AASU wants Modi govt to scrap Citizenship Bill; Sarma warns Assam against ‘Jinnah’

The Citizenship (Amendment) Bill, 2016, was introduced in the Lok Sabha to amend the Citizenship Act, 1955, to grant Indian citizenship to Hindus, Sikhs, Buddhists, Jains, Parsis and Christians, who fled religious persecution in Bangladesh, Pakistan and Afghanistan and entered India before 31 December 2014


Guwahati: Hours after the Centre formed a nine-member committee to implement Clause-6 of the Assam Accord, the All Assam Students’ Union (AASU) on Sunday declined to be a part of it demanding that the Citizenship (Amendment) Bill be scrapped first.

Reacting sharply to the formation of the committee,  AASU General Secretary Lurinjyoti Gogoi said the organisation will not be a part of the Committee as the BJP-led government has formed it just three months ahead of the Lok Sabha polls to seek votes in Assam.

“It is just a ploy to exploit the feelings of Assamese people. We already had one tripartite committee between the Centre, state and the AASU. It had a couple of meetings and proceeded towards reservation issue. Why suddenly another committee then?” he asked.

The Centre on Saturday set up the high-level Committee to assess the quantum of seats to be reserved in the Assam Assembly and local bodies for the Assamese people, besides providing other safeguards, as per the Clause-6 of the Assam Accord.

“By bringing in the Citizenship Bill, the BJP government wants to violate the Clause 5 of the Accord. The Clause 5 says about detection, deletion and deportation of illegal migrants into Assam. Without enforcing this, how can we talk about Clause 6?” Gogoi said.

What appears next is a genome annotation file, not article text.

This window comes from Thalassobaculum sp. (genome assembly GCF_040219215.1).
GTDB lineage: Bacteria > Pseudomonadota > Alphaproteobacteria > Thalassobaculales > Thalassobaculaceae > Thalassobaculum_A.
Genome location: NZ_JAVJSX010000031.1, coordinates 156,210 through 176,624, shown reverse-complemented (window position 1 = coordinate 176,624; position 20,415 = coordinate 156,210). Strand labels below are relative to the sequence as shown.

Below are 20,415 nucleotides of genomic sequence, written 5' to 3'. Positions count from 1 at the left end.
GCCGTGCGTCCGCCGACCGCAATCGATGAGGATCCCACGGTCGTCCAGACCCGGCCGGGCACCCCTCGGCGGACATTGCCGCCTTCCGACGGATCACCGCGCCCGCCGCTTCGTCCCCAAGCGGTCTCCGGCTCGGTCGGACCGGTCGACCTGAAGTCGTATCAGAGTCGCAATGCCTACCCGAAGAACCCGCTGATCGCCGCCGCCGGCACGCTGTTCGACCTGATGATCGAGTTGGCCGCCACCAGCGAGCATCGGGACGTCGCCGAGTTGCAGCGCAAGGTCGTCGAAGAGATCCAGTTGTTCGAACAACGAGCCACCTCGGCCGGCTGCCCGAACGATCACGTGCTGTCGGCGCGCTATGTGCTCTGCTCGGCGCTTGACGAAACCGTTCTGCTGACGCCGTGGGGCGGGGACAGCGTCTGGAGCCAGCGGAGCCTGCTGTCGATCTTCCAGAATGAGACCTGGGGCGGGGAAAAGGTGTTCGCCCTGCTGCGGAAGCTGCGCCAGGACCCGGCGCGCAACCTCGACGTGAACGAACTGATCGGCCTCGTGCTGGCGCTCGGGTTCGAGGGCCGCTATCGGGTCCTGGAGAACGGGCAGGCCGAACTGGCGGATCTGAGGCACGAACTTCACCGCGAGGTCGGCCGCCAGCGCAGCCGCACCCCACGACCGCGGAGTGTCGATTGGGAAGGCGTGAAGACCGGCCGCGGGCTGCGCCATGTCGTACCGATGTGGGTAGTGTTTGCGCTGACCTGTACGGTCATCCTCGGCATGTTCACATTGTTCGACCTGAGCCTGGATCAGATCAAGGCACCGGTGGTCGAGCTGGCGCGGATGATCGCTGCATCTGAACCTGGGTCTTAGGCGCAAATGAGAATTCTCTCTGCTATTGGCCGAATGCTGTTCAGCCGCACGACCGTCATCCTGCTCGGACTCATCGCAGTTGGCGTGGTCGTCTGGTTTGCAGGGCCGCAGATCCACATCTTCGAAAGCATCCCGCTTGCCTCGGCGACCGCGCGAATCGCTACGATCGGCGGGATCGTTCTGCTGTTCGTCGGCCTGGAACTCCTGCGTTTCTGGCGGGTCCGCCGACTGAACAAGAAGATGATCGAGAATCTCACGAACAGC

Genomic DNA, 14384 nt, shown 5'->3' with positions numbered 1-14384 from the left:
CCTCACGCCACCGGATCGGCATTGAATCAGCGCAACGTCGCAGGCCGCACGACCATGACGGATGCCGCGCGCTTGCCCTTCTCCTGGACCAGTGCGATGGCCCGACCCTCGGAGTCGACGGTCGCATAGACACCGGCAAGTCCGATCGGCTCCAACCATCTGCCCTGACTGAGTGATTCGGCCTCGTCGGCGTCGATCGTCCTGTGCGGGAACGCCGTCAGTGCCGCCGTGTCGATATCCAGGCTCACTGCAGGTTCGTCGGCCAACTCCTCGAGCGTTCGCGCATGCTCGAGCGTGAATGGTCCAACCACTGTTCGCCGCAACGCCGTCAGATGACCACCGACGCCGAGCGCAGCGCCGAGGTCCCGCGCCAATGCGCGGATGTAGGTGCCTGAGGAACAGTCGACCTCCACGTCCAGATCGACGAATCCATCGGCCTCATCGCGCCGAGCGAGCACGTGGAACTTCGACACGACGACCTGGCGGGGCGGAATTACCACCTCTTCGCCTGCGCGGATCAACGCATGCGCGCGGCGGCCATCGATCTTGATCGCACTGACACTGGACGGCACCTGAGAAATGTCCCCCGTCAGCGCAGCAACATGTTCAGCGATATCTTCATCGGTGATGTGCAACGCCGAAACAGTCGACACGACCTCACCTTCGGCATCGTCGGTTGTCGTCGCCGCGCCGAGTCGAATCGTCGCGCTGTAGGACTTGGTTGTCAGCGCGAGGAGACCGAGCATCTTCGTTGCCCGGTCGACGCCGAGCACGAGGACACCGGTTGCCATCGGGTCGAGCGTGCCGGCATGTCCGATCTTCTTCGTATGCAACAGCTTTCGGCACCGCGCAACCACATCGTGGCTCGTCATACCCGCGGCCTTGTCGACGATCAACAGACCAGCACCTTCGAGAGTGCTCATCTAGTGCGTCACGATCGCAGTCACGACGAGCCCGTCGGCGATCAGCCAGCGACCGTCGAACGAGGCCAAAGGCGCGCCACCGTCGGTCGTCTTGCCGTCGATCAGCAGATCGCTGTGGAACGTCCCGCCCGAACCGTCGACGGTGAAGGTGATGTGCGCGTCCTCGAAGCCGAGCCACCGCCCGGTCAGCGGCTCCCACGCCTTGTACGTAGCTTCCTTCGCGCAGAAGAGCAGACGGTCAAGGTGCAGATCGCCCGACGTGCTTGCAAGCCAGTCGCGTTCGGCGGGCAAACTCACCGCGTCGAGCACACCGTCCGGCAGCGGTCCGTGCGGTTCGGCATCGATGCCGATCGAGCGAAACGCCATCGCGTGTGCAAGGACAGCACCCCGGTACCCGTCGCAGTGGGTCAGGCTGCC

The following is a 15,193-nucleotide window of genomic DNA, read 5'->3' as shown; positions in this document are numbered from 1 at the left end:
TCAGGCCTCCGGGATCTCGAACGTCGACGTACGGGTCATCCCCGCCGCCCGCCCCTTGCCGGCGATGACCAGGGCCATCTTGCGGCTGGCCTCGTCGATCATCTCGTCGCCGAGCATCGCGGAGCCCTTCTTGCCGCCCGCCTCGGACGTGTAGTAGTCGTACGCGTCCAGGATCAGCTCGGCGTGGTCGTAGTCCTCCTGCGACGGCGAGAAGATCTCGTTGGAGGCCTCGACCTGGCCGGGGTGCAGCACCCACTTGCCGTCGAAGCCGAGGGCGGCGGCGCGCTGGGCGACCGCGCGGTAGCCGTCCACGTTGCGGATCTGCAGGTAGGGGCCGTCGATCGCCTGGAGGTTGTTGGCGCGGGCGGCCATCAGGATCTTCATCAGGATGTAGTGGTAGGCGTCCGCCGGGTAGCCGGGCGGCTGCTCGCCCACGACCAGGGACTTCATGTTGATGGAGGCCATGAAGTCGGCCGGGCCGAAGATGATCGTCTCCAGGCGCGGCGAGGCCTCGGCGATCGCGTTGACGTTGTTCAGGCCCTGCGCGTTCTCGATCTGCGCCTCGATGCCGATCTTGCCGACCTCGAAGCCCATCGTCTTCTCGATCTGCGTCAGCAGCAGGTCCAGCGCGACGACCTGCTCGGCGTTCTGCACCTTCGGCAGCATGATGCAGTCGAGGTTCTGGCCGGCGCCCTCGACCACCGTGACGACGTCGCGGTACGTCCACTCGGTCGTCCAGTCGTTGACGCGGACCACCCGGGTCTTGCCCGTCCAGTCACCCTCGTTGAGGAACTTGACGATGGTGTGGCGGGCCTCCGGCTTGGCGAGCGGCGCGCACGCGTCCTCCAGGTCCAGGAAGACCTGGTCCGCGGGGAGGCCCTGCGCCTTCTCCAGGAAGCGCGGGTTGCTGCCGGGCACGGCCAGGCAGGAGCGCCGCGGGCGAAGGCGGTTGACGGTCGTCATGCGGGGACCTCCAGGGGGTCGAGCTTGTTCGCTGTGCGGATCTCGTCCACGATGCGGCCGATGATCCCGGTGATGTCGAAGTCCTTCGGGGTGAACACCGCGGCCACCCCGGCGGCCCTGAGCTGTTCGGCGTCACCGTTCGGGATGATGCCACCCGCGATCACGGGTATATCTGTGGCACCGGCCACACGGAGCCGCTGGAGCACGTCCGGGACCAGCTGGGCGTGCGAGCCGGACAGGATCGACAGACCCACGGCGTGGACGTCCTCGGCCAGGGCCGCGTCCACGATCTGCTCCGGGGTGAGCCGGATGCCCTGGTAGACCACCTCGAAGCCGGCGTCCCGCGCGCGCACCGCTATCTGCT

The high-level Committee, to be headed by former Union Tourism Secretary MP Bezbaruah, was set up as per the Clause 6 of the 1985 Assam Accord, the Home Ministry said.

Earlier, another high-level committee with bureaucrat GK Pillai as the chief was constituted for the Assam Accord implementation when the NDA headed by former Prime Minister Atal Behari Vajpayee was in power at the Centre, but not much progress was made by it.

The Citizenship (Amendment) Bill, 2016, was introduced in the Lok Sabha to amend the Citizenship Act, 1955, to grant Indian citizenship to Hindus, Sikhs, Buddhists, Jains, Parsis and Christians, who fled religious persecution in Bangladesh, Pakistan and Afghanistan and entered India before 31 December 2014.

All amendments moved by the opposition in the Joint Parliamentary Committee (JPC), headed by BJP MP Rajendra Agrawal, of the Bill were defeated on 31 December 2018.

Addressing an election rally at Silchar on 4 January, Prime Minister Narendra Modi announced that the Citizenship (Amendment) Bill, 2016, will be passed as soon as possible in Parliament as a penance for past injustices.

Sarma finds AASU subscribing to Jinnah’s theory
Senior Assam minister Himanta Biswa Sarma said on Sunday that if the Citizenship (Amendment) Bill, 2016, is not passed, Assam will go the “Jinnah” way. “People are concerned that we are trying to bring somebody (outsiders), which is false. Without that Bill, we are surrendering ourselves to the philosophy of Jinnah… This is a fight between Jinnah’s legacy and India’s legacy,” Sarma, a strategist once with the Congress who has won the trust of BJP’s central leadership, said at a press conference in Guwahati.